Change can be a scary thing for children of all ages. Unfortunately, in most cases it is unavoidable. Children go through so many changes even within the first years of their lives, they may have to give up a dummy, change from nappies to underwear, they learn new skills and information and have to deal with a range of new conflicts every day.
Few of those changes are within a child’s control. Which is why routine is so important to establish from an early age. Routine allows a child to feel safe and in control when changes occur that are outside of their control.
By offering a routine to a child, you are providing a solid foundation in their lives- so that they can rise to the occasion to handle big changes when they need to.
Many parents are concerned that structure can prevent spontaneity and creativity in children. However, routine actually encourages creativity in some ways, where we can make a comfortable environment for a creative child to thrive.
Benefits of using routines with your kids
1. It can stop arguments
If children know that they have to brush their teeth and pick up toys before bedtime, you don’t have to keep telling them. You just have to refer to the written chart.
2. Routines help kids learn to take charge of their own activities
Over time children learn to do the chores without being asked. Children love being in charge and take pride in having a sense of independence.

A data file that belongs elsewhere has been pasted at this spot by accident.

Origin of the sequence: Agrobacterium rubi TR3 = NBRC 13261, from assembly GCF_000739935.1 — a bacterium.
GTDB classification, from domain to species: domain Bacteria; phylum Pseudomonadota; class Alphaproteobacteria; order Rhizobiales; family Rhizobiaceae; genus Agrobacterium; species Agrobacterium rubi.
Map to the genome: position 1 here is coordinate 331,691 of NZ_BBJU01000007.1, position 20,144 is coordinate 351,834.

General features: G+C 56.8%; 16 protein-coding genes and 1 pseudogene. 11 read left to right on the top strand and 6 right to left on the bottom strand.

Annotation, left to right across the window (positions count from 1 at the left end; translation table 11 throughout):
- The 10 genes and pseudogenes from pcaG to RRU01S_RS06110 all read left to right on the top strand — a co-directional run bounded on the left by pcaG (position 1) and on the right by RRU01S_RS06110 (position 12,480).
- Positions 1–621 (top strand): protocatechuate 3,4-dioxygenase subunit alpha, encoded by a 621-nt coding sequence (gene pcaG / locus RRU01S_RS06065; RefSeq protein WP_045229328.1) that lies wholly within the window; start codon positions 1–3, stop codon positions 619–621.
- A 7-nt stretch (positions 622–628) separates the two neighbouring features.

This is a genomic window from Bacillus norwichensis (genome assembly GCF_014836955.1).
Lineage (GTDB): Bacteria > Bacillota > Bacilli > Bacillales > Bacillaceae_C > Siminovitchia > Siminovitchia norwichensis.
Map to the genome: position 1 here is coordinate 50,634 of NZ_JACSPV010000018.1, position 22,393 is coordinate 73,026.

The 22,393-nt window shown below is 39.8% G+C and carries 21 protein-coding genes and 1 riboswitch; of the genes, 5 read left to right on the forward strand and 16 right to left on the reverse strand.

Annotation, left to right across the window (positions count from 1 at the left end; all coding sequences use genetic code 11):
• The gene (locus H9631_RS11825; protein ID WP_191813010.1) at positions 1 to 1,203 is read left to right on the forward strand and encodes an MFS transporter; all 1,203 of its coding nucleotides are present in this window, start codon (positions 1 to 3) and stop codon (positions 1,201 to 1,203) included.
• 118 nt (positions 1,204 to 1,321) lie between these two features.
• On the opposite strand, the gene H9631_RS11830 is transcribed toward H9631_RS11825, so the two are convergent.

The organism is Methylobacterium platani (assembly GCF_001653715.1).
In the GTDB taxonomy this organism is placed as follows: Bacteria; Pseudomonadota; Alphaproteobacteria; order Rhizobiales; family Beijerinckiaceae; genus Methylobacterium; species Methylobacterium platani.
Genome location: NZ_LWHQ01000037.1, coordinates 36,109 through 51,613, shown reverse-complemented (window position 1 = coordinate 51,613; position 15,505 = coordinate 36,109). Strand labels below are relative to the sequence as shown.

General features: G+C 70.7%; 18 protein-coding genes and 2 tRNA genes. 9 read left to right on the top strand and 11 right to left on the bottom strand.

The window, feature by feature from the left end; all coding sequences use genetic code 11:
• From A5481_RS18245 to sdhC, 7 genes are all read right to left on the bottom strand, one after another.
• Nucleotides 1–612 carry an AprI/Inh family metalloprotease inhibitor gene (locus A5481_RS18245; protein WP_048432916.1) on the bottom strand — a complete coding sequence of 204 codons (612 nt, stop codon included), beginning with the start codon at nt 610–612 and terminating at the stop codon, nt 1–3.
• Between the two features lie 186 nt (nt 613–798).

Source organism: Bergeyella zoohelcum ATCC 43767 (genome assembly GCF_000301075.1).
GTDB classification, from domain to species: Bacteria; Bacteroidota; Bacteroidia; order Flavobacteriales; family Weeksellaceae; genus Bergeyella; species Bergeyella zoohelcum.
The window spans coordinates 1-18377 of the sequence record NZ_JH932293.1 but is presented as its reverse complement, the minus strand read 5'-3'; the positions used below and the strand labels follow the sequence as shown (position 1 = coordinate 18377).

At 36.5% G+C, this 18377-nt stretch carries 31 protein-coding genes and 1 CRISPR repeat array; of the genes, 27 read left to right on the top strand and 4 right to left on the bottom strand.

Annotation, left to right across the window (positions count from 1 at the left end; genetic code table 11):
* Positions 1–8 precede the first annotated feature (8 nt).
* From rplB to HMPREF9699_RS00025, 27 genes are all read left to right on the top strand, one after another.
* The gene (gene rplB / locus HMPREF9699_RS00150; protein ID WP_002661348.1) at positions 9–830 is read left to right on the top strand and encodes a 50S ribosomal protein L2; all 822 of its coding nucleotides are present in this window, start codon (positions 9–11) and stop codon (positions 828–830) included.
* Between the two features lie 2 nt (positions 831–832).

3. Regular routines help keep a schedule
Regular routines help kids get on schedule, meaning you won’t be late for the school run again.
4. Routines help establish those connection moments
Routines free up time for you to spend quality time with your child.
How to structure a routine (including free printable)
Write a list of your child’s daily tasks. This can include anything from brushing teeth to making their beds and packing school bags. Try to include your child in these tasks, and ensure that some of these tasks are actually fun activities.
Ensure they are realistic. The idea of having routine is that you will be consistent in enforcing the routine. Consistency is key.
Once you’ve written a list, establish which activities will be daily and which can happen on certain days. You may want to save treats like outings for the weekend. Make sure you include your child’s extracurricular activities in there if they have them. Pop them into the attached chart and stick it to the fridge, or somewhere where it can be seen easily.
Each night, talk to your child about the next day’s activities. Be easy on them though, some days the routine may not be viable- just make sure to get back on track as soon as possible.
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